CHUCKEY, Tenn. (WJHL) —Over the past few years, activities with animals — like goat yoga — have grown in popularity, and now one Tri-Cities local is putting a new twist on a favorite pastime in our region — hiking with llamas.
Sandy Sgrillo and her company, The Wandering Llamas, have been hiking the trails for years now, introducing people to the wonder of having a four-legged hiking companion who can carry all of the gear!
For this Trail Team 11, Sandy took our team into the Sampson Mountain Wilderness on the Horse Creek Trail. Before you get going, Sandy outlines the hike.
“We’re going to take the Jeep Trail down here, and it’s trail number 94,” she said. “We’re also going to pass a little bridge, which goes to a loop trail, but the llamas aren’t allowed on this trail. There’s a waterfall here called Squibd Creek Falls. So we’re going to take [another trail that would eventually lead to] Pete’s Branch Falls, but we’re going to just stop…and go back.”
When walking with llamas, you will be leading them along using a lead rope. When using this rope, it’s easy to want to loop it around your hand, around your waist or even clip it to your belt buckle, but it’s important not to do this. This is because if you’re attached to the llama and they get scared or decide to run, you will be stuck. So, while hiking with a llama, it’s important to hold the rope with a firm grip in a way that can easily be let go if necessary.
This activity is one everyone of all ages can participate in.
“People just love the llamas,” Sgrillo said. “It’s interesting, it’s fun, it’s different. The children enjoy it. Even older people — I have people in their 80s, they come out and they say, ‘This is the most fun I’ve had in 30 years!’ So, it’s nice to have people enjoy something new.”
And then there is the most-asked question everyone has before heading out with a llama: Do I have to worry about them spitting?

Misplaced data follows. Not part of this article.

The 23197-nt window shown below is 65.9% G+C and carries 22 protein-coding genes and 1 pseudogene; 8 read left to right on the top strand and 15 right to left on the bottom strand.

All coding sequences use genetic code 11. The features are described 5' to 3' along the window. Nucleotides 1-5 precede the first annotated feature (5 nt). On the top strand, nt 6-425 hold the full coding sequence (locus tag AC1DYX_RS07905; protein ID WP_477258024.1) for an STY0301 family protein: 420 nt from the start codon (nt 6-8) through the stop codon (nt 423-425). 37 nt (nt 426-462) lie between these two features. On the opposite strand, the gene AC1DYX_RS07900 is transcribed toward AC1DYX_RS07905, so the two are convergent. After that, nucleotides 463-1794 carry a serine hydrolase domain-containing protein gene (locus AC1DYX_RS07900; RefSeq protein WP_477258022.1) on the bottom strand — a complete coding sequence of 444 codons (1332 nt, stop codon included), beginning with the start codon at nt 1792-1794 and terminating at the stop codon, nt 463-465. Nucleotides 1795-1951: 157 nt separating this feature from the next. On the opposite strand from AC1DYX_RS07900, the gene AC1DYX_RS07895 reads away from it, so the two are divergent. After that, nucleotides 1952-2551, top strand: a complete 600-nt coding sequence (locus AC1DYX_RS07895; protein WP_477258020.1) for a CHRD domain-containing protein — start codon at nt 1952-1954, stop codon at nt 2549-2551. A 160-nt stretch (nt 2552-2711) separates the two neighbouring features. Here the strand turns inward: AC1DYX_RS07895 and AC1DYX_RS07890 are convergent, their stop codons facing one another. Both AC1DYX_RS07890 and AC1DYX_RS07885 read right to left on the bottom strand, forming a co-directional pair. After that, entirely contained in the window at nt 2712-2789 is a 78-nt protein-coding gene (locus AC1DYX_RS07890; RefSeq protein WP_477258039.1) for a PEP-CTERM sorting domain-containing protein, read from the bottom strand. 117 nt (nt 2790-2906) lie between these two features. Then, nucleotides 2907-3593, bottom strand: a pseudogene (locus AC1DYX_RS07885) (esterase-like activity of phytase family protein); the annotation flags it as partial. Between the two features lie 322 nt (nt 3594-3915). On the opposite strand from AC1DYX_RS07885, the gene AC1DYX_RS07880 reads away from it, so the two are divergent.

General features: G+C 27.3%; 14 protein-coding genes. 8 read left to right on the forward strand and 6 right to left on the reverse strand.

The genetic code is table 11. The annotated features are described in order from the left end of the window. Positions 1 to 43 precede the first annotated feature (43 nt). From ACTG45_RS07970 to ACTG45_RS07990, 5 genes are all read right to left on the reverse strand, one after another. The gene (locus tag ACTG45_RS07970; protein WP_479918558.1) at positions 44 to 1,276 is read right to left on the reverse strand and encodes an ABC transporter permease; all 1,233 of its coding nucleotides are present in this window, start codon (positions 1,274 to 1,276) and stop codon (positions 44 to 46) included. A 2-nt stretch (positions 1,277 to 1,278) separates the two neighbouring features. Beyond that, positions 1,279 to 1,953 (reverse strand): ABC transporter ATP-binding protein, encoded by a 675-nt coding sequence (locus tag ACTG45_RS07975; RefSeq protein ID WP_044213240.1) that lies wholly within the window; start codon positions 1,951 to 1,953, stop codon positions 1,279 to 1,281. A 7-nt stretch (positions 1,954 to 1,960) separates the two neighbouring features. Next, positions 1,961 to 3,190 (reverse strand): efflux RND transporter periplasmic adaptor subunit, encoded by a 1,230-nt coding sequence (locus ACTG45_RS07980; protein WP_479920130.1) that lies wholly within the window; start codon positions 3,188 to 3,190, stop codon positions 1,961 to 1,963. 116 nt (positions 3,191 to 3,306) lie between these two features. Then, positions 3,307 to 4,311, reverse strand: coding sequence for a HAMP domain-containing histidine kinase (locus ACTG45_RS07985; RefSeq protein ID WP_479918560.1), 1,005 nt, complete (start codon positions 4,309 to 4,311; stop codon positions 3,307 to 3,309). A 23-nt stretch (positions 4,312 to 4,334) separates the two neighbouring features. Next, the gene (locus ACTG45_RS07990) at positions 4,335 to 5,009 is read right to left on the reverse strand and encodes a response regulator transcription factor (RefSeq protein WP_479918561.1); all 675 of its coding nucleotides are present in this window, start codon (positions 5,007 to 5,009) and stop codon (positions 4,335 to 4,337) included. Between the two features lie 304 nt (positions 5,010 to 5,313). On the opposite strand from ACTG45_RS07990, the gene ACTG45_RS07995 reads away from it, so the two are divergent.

“Everyone’s afraid they’re going to get spit at,” Sgrillo said. “You’re really going to have to do something to aggravate him to the point where he’ll spit at you. Like the vet, they come and give them the shots and stuff; they might turn around and spit at the vet because that hurts, you know? But they’re not just going to spit at you for no reason; you have to give them a reason.”
So, make sure to keep them happy by knowing what they like and what they don’t. While it may be tempting to want to scratch their face or rub their ears, llamas aren’t like horses and would prefer if you didn’t do that. Instead, llamas like big scratches on their neck. Also, don’t forget the snacks! Like any good hiker, these llamas will want a break to snack and rest. Sandy says graham crackers or animal crackers are some of their favorites. However, be aware — while they can snack with you, they’re not supposed to snack on the trail.
“We have to be careful because the Rhododendron here is toxic for llamas,” Sgrillo said. “They are just like goats, just pick at anything they find.”
As mentioned earlier, one of the best aspects of the llamas is that they can carry all of your gear!
“They’re just fun to be with. They’re beautiful to look at; they’re sweet; they’re kind, and they carry the stuff for you so you don’t have to carry anything,” Sgrillo said. “So, while hiking, feel free to pass along your bag, water and any other gear you may have!
While you’re out hiking with Sandy and her llamas, she says it’s important that people just breathe and take in the scenery.
“I try to get people to relax and stop being hyper, stop talking so much — just relax and listen, just stop and breathe and listen,” she said.
“Llamas are not mean, spittin’, kickin’, terrible animals; they’re very sweet, they’re very affectionate, they’re smart and they love to get out and do this as much as we do. And they will not spit at you if they’re raised properly.”